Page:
State v. Everson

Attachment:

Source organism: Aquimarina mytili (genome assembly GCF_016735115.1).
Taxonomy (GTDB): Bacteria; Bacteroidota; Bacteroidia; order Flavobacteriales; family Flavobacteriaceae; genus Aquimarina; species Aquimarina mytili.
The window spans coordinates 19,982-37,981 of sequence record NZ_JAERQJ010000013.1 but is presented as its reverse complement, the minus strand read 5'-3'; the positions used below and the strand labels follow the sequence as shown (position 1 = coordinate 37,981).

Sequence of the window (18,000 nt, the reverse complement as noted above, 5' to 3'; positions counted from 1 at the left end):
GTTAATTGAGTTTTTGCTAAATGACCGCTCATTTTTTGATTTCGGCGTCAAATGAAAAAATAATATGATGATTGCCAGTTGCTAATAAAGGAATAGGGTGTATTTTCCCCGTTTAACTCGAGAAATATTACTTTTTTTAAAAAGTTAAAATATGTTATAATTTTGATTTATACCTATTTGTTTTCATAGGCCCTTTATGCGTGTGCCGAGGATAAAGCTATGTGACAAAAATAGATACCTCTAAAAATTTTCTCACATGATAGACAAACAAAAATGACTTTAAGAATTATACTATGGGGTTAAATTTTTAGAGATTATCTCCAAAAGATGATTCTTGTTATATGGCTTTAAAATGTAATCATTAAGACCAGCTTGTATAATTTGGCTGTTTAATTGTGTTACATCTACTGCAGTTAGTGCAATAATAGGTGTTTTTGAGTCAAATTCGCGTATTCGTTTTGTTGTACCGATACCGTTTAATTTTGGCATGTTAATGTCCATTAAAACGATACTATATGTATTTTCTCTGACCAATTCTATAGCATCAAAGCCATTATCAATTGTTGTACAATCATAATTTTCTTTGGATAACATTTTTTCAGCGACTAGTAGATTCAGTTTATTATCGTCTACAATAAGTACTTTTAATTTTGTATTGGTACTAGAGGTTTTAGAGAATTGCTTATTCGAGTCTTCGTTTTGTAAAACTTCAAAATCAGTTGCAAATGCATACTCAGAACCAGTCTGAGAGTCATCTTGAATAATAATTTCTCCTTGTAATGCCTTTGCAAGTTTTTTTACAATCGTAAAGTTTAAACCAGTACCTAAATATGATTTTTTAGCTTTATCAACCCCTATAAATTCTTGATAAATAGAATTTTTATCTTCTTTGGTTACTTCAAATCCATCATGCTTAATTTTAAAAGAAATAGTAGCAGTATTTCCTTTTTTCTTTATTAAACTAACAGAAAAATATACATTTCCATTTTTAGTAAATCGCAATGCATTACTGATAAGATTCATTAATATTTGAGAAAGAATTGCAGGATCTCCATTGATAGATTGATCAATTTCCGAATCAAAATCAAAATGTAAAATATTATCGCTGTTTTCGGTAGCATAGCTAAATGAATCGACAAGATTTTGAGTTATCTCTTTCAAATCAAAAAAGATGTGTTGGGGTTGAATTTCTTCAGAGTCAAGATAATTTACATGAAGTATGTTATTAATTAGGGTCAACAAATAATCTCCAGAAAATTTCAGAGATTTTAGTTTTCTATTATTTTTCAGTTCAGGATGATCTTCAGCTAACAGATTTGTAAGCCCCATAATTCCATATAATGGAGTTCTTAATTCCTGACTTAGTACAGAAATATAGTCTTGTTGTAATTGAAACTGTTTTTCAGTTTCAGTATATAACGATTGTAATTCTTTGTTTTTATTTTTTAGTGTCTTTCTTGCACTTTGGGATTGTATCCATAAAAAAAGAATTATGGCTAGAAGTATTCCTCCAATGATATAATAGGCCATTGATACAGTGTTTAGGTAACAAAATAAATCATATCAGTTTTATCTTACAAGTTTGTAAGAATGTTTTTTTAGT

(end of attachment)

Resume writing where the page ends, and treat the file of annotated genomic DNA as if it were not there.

In State v. Everson, 166 Wash. 534, 7 P.2d 603 (1932), the walking stick of the deceased was introduced into evidence in a manslaughter case, and some or all of the jurors used a magnifying glass to examine it more carefully. 166 Wash. at 535. The Court refused to reverse the verdict, concluding that "the jury merely more critically examined the walking stick by the aid of a magnifying glass. This did not put them in possession of material facts which were not already in evidence." Rather, the Court compared their use of the glass to jurors' use of their reading glasses to examine the end of the stick, which nobody would question would be proper. "In using a magnifying glass rather than a reading glass, the only difference would be the greater magnifying power of the former." Id. at 537.